I’m pretty new to home DIY and had to replace a few outlets this weekend. On the last one the ground wire snapped as soon as I unscrewed the old outlet. It looks like the wire was clamped to the other ground wires and that’s where it broke. What is the best way to fix my ground connection?

Edit: clearer picture added

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  • There may be a Code issue here if the remaining wire length is less than 6 inches. This sort of thing is why I like metal boxes... you affix the ground wires to the screw in the back of the box, push the grounds back there behind everything else, and never touch them again... switches and self-grounding receps then pick up their grounds via the mounting screws. Feb 22 at 2:14
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    It is not to code in most places to rely on the mounting screws for the ground on any device. You MUST connect a ground wire to the green screw terminal if a device is equipped with one. Feb 22 at 2:59
  • That's a bit surprising. It's no wonder more jurisdictions are adopting IEC instead of NEC. It's also important to know that this is ultimately up to the inspector. Even with NEC, the jurisdiction has the power to utilize only parts of the code. Feb 22 at 20:45
  • @ScienceGeyser NEC itself explicitly permits self-grounding receptacles, as well as switches grounding through the yoke mounting screws. (I presume by "most places" you mean areas that use 5-continent/European-type power distribution standards?) Feb 23 at 12:42

Remove the crimp connector and use a wire nut to attach a new 6" piece of wire then connect to the screw terminal on your device.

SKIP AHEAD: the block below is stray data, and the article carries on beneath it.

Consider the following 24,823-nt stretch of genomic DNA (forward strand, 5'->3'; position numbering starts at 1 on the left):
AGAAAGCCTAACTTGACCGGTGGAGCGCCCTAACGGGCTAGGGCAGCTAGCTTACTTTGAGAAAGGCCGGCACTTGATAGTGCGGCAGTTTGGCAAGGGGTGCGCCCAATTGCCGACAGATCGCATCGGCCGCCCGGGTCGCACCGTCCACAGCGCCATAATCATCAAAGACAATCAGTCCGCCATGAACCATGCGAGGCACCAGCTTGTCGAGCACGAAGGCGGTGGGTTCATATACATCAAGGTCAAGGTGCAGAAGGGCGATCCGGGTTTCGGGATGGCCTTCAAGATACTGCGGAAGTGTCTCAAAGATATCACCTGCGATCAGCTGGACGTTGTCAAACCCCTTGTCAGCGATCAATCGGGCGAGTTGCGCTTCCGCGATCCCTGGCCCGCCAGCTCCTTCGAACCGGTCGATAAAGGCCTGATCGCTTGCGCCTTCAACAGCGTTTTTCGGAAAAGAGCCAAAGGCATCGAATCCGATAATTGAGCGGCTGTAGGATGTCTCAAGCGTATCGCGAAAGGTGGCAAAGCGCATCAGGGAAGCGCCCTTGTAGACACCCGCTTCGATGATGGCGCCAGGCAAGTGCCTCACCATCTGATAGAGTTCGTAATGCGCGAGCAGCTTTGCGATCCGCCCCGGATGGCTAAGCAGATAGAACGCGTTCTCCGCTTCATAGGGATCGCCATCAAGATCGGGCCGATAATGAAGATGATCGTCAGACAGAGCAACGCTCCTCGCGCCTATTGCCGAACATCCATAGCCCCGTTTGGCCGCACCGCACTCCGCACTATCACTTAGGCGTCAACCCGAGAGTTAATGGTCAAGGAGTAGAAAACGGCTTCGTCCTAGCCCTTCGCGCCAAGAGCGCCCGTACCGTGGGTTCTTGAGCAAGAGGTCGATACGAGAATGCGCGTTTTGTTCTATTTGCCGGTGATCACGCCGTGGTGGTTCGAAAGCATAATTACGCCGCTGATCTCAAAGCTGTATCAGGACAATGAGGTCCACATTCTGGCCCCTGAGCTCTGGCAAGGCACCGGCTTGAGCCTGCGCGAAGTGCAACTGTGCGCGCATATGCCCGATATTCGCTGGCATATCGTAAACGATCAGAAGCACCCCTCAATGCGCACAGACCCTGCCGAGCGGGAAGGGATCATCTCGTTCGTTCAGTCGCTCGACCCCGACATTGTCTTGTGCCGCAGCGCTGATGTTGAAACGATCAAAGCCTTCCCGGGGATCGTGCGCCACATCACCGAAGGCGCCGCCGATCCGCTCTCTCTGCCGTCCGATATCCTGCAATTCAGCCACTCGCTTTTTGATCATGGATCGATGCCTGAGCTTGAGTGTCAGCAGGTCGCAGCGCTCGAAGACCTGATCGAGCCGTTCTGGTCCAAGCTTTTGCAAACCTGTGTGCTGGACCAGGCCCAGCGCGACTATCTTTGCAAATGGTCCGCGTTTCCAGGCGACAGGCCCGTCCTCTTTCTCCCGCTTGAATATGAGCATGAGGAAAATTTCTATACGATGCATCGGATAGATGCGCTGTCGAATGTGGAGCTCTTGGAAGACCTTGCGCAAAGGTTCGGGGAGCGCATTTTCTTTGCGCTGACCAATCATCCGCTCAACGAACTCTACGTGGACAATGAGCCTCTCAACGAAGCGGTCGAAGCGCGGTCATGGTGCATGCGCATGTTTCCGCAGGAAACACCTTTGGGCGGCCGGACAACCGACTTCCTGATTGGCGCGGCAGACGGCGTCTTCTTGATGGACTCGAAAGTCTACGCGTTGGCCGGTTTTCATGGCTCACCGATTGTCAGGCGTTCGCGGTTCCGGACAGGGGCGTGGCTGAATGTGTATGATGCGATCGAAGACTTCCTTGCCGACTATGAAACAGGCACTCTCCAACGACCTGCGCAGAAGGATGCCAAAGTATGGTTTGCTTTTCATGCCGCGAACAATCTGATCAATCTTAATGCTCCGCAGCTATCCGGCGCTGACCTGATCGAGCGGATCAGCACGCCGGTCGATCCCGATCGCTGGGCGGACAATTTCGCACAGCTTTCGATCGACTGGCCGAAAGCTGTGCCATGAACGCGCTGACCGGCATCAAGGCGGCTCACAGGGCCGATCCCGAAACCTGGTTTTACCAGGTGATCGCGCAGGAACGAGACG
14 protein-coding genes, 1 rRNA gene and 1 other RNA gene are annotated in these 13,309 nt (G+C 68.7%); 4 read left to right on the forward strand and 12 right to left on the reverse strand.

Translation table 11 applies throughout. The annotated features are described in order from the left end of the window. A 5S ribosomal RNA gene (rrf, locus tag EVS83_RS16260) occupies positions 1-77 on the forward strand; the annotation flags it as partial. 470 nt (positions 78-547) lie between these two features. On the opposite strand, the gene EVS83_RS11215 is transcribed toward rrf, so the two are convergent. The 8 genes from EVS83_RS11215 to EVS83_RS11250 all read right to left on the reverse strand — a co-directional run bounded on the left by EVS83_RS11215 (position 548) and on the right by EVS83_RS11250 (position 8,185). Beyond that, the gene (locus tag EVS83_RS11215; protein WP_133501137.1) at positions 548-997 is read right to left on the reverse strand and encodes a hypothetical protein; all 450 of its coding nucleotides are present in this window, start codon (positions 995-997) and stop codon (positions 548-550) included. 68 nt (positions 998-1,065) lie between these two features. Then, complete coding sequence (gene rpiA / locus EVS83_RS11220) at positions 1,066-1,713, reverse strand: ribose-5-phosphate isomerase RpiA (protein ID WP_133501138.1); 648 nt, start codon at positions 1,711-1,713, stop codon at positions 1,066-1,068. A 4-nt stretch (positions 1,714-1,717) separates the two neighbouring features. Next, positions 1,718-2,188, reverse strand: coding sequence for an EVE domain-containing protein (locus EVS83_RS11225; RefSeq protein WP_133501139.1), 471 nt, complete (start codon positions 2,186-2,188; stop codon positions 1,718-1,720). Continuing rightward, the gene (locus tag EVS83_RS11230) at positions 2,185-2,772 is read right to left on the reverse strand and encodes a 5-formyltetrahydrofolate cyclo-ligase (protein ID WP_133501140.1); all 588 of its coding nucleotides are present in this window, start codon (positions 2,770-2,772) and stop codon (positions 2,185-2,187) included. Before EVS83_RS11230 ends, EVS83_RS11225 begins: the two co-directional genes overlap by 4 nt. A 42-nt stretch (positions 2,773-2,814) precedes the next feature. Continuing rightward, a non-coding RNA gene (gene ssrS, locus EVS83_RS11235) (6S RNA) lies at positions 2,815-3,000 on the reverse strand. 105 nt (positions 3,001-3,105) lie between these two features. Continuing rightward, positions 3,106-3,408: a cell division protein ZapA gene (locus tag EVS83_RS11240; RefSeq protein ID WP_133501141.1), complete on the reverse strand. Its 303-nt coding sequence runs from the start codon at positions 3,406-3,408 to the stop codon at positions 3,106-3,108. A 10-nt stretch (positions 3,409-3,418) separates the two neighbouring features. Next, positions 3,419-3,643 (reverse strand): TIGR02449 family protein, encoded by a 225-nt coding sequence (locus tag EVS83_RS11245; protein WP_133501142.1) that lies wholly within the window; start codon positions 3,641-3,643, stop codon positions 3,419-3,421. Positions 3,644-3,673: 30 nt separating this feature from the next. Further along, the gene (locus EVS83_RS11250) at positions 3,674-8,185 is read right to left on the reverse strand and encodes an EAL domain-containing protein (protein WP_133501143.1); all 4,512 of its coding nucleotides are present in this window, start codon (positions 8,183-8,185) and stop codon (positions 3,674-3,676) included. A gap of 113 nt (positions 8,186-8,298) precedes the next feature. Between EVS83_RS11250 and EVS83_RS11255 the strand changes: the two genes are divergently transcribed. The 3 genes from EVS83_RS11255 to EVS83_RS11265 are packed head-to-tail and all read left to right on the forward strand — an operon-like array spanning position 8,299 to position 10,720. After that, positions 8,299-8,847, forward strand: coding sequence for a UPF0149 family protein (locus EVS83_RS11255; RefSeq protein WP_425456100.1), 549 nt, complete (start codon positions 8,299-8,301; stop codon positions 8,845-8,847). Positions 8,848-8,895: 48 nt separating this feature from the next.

• 99% of time would agree with you, but do not like the look of ground. Might just be shadow, but black copper should be investigated more. Would expect end to be bright copper, not black, unless it is an insulated wire with copper in shadow.
    – crip659
    Feb 22 at 1:55
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    @crip659 -- I think what you're seeing there is a combo of shadow and the paint/drywall mud/texture material on the wire Feb 22 at 1:59
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    It is just a shadow and some paint, the ground wire is a bright copper color. The neutrals on a couple outlets in this room were burned and the insulation was charred though. One of the outlets was completely shot due to painters getting paint deep in the outlet (my theory at least). That was the charred one, the other was just a light brown. I cut back the wire to good insulation and stripped them before installing the new outlets. Is there a bigger problem than 50 year old outlets going on here?
    – Bean
    Feb 22 at 2:02
  • @ThreePhaseEel possible, but copper usually does not snap off and the snapped off end is black also. I would like to be there to make sure.
    – crip659
    Feb 22 at 2:03
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    Push-ins are notorious for overheating under heavy loads. This is especially true for the 49 cent devices that are often used. Feb 22 at 2:42

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